thumb positiong advice

Discussion in 'Jazz Technique [DB]' started by brake, Feb 12, 2009.

  1. +1.



    And it's been said many times, but just for re-inforcement, use a bow often. It really makes your intonation stand out.
  2. brake


    Jun 23, 2003
    Nova Scotia, Canada
    This thread rules. Thanks everyone, keep it coming.
  3. I don't agree. I am more into laying the neck on my shoulder Rabbath style. You a lot more freedom of movement. Using the weight of the bass slows your shifting, etc.
  4. Marc Piane

    Marc Piane

    Jun 14, 2004
    I remember hearing about it in pedagogy classes in college. I get what you're saying Damon and I've never suggested this myself. Seems a little awkward to me. It is a teaching method that has been used over the years though. This method often gets used especially for students that are first learning tp and have a hard time holding the strings down.
  5. jallenbass

    jallenbass Supporting Member Commercial User

    May 17, 2005
    Bend, Oregon
    I believe it's a Gary Karr thing.
  6. Once you get used to it, it is not awkward at all. You have total freedom, I can get around pretty quick up there and play double and triple stop without strain.
  7. Marc Piane

    Marc Piane

    Jun 14, 2004
    You misunderstand. The Karr thing that Mike was talking about seems awkward. I'm agreeing with you.
  8. PocketGroove82


    Oct 18, 2006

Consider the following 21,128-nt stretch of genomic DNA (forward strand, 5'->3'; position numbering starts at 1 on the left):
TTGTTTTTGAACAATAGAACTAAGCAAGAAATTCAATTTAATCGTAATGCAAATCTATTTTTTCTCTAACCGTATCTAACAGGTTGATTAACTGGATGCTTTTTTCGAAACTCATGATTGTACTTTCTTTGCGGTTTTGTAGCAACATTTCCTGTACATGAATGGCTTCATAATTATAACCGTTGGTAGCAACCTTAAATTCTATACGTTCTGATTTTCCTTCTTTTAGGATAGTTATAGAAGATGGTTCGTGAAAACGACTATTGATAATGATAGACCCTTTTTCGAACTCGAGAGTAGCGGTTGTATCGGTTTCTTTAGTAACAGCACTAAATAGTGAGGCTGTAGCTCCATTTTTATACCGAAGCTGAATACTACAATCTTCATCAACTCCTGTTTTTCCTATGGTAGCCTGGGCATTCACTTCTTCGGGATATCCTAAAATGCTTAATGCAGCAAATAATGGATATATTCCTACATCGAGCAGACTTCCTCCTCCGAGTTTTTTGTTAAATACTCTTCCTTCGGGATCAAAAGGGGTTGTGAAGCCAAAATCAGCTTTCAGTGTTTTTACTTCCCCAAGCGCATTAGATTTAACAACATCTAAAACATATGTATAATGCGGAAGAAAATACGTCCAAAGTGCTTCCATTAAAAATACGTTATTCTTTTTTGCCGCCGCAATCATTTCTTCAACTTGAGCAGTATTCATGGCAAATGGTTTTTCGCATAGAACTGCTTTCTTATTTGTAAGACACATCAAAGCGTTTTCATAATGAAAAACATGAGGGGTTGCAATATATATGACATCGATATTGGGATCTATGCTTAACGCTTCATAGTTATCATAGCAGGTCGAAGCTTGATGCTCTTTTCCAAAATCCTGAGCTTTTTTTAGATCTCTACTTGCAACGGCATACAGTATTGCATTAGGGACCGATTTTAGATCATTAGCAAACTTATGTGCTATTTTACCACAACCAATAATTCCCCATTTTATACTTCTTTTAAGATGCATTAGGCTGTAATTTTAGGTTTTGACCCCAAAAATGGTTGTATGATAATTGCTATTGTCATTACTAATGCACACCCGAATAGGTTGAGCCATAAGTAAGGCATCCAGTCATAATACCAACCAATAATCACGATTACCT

I'm still trying to decide if I should buy into the whole "lean the bass into the shoulder" (very angled bass stance), "lean the bass into the hand" (more vertical bass stance), or go out and buy a bent endpin (odd looking but, possibly, ergonomically better stance).

    It's causing me a world of intonation problems, because I (very happily...btw) have 4 great and very different teachers right now. One, a classical sitter, the other, a classical everything guru (really.) One a, straight endpin, jazz master and another, a bent endpin jazz icon. I'm constantly adjusting my endpin height and stance, experimenting, and trying to draw conclusions from the approach.

    It's been a pain in the @$$, but I'm glad to know that I'm breaking bad habits and incorporating multiple, valid approaches into my own bad as it can sound. haheha


    p.s. at least my shoulders and back have stopped throbbing! :)
  9. Eric Swanson

    Eric Swanson

    Oct 8, 2007
    Boston, MA
    +1. As I move into TP, my left knee pushes the bass' back a bit to the right and toward the front, "opening up" the access to all four strings in TP; more like holding a 'cello at that point. The neck ends up on my shoulder and I actually stand up a bit straighter (except for when you have to reach the very end of the fingerboard, and bow down at the bridge).

    I started on 'cello as a kid; when playing bass in TP it feels somewhat like 'cello TP to me. The bass is more turned to the left, for open access to the A and E strings.

    For me, I was taught to keep the left elbow up and around to the front of the instrument (as much as is comfortably possible), especially in TP. I think of arm weight relaxing into the fingerboard, with the LH fingers tapping out the rhythms. I move the arm and the hand follows. I practice lots of interval shifting, using single fingers and double stops (arco).

    I try to ignore the string tension altogether; that's not where the action is. Practicing TP double stops, stationary and shifting, builds/maintains strength so that ignoring the strings is possible.

    None of this is original; it came from my teachers; frankly, most of it is from Terry Plumeri. I always emphasized getting past the resistance of the instrument with relaxation, arm weight, and using larger muscles. I am just passing on what was given to me...
  10. Jason Sypher

    Jason Sypher Supporting Member